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An Examination of Primary School Students' Office Discipline Referrals

McClay, Erin (2019) An Examination of Primary School Students' Office Discipline Referrals. Doctoral Dissertation, University of Pittsburgh. (Unpublished)

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School discipline is a concern at the forefront of educators’ minds. Students and teachers deserve to learn and work in safe environments that are conducive to learning. One common method of school discipline has been to suspend students from school. However, this method is considered highly punitive, ineffective at changing behavior, and counter-productive to academic progress.
The participating elementary school in this descriptive study had the highest rates of suspensions among Kindergarten through third grades of all the elementary schools in the district during the two years prior to this study. Therefore, the purpose of this student was to examine the behavior referrals in these grades over the course of three school years. Specifically, the intention was to identify patterns in the referrals such as referring teacher, location, and infraction types in order to determine the types of evidenced-based interventions identified through the literature review that may be effective at reducing the behaviors and ultimately the rate of suspensions. The results indicated that the most commonly referred behaviors were coded as disruption of school and aggression in the form of assaults and/or fighting. Consequently, further review of potential evidenced-based interventions specifically to target these particular behaviors was conducted.
The results of this study provide a launching point not only for potentially effective interventions but also for areas where professional development opportunities may be needed for teachers in terms of classroom management. Furthermore, because the setting of this research was an urban school that recognizes a significant achievement gap, it would be interesting to analyze the data according to gender, race, and IEP status in order to foster culturally inclusive environments and pedagogical strategies. Finally, future opportunities to expand this research include implementing an evidence-based intervention and tracking the effects of the intervention on the rate of referrals and suspensions.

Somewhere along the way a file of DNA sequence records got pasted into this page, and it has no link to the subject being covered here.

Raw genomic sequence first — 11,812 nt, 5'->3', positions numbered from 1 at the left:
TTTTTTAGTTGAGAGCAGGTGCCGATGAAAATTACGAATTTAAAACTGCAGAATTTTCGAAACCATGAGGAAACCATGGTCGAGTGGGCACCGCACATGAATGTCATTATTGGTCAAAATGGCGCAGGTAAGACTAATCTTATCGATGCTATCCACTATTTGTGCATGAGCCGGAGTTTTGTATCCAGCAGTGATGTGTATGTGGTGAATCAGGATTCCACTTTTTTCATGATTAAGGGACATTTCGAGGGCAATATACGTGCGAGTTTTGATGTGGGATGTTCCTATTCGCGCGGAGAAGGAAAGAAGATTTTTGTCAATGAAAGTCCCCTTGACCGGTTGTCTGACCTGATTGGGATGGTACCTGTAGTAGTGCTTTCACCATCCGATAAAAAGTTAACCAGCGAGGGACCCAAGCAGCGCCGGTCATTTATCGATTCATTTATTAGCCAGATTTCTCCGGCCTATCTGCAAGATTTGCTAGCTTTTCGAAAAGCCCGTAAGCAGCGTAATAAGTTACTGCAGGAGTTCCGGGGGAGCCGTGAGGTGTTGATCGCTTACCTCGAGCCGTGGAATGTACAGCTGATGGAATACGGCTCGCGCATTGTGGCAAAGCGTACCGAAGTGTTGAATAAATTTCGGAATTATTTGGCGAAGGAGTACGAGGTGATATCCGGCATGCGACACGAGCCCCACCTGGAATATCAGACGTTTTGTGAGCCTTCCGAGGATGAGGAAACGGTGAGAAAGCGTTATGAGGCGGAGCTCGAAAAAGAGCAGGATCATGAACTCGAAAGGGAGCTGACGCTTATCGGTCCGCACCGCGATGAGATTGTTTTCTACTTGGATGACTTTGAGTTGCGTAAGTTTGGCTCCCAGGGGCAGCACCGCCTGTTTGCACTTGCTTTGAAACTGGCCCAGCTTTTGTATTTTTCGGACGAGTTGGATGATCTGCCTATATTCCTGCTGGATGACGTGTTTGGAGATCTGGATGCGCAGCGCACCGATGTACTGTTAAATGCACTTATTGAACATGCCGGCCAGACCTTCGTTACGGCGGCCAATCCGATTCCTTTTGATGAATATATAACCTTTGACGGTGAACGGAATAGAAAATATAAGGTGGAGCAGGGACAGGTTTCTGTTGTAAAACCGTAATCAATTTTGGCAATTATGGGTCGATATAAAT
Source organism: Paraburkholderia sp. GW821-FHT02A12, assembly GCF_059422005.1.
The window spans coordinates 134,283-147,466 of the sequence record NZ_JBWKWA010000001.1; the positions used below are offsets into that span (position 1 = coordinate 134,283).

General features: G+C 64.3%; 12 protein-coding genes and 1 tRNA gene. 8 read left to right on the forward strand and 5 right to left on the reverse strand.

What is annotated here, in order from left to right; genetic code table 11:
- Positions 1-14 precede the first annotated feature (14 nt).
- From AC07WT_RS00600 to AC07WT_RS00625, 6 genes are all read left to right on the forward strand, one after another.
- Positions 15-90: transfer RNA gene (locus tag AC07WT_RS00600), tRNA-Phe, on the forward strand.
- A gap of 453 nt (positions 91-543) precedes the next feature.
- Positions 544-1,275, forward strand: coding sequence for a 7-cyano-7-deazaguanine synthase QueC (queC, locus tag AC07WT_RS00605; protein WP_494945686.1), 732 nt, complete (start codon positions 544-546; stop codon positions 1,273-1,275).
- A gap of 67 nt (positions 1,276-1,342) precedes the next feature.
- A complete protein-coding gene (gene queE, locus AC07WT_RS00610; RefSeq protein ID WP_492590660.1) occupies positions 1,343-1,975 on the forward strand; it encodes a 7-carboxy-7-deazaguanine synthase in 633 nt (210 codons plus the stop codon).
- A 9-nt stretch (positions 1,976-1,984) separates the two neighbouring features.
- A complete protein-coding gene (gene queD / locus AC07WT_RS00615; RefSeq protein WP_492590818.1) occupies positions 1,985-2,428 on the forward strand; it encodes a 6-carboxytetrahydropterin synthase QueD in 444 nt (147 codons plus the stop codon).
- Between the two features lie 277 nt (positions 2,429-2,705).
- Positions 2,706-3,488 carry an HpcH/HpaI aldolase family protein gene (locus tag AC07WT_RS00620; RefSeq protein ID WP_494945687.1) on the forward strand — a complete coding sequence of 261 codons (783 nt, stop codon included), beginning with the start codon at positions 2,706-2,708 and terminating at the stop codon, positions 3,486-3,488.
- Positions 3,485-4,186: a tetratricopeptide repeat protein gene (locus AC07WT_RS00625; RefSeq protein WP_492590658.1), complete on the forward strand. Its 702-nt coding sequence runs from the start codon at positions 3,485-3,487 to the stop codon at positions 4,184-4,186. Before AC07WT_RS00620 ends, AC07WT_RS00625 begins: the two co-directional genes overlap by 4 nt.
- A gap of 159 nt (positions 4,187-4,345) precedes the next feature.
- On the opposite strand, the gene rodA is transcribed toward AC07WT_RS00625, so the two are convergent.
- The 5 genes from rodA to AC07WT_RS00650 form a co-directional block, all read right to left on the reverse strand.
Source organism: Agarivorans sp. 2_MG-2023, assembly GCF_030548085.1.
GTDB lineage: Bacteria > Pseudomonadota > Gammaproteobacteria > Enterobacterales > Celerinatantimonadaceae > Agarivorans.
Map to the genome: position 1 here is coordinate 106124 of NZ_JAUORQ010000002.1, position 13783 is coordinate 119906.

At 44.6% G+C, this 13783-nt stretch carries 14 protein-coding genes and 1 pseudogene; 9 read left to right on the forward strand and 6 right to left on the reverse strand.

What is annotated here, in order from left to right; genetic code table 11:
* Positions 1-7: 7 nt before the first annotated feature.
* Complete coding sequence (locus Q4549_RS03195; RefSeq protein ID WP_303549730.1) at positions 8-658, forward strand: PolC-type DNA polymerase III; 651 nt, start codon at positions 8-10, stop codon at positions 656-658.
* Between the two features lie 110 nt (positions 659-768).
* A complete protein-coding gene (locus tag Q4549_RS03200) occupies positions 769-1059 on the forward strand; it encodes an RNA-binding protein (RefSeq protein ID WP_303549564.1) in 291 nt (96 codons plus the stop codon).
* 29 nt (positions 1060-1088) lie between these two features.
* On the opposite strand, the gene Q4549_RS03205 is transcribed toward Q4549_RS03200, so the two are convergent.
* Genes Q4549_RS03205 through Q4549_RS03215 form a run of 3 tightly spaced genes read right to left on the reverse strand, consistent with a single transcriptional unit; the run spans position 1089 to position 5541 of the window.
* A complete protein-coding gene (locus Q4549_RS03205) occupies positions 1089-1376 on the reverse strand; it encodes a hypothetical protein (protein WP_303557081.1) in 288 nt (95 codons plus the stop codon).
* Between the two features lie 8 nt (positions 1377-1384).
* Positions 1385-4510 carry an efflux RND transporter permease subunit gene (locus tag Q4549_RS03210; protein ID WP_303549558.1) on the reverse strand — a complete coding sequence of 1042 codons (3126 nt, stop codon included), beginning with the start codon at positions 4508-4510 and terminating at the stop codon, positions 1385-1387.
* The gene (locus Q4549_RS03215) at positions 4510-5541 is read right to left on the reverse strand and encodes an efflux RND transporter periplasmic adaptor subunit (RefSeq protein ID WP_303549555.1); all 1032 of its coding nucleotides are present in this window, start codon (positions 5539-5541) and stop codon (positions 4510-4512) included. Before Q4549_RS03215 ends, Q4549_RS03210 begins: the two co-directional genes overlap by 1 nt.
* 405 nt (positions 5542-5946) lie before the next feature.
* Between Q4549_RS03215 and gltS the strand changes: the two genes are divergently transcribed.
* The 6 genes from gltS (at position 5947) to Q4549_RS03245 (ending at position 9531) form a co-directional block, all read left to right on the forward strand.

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Item Type: University of Pittsburgh ETD
Status: Unpublished
CreatorsEmailPitt UsernameORCID
McClay, Erinemcclay1@pghschools.orgelm1130000-0003-4543-6054
ETD Committee:
TitleMemberEmail AddressPitt UsernameORCID
Committee ChairKerr, Mary
Committee MemberBickel,
Committee MemberMcClure,
Committee MemberTrovato,
Committee MemberValenti, Michael
Date: 30 January 2019
Date Type: Publication
Defense Date: 27 July 2018
Approval Date: 30 January 2019
Submission Date: 1 January 2019
Access Restriction: No restriction; Release the ETD for access worldwide immediately.
Number of Pages: 84
Institution: University of Pittsburgh
Schools and Programs: School of Education > Administrative and Policy Studies
Degree: EdD - Doctor of Education
Thesis Type: Doctoral Dissertation
Refereed: Yes
Uncontrolled Keywords: education, elementary education, school discipline, behavior interventions, behavior support
Date Deposited: 30 Jan 2019 22:59
Last Modified: 30 Jan 2019 22:59


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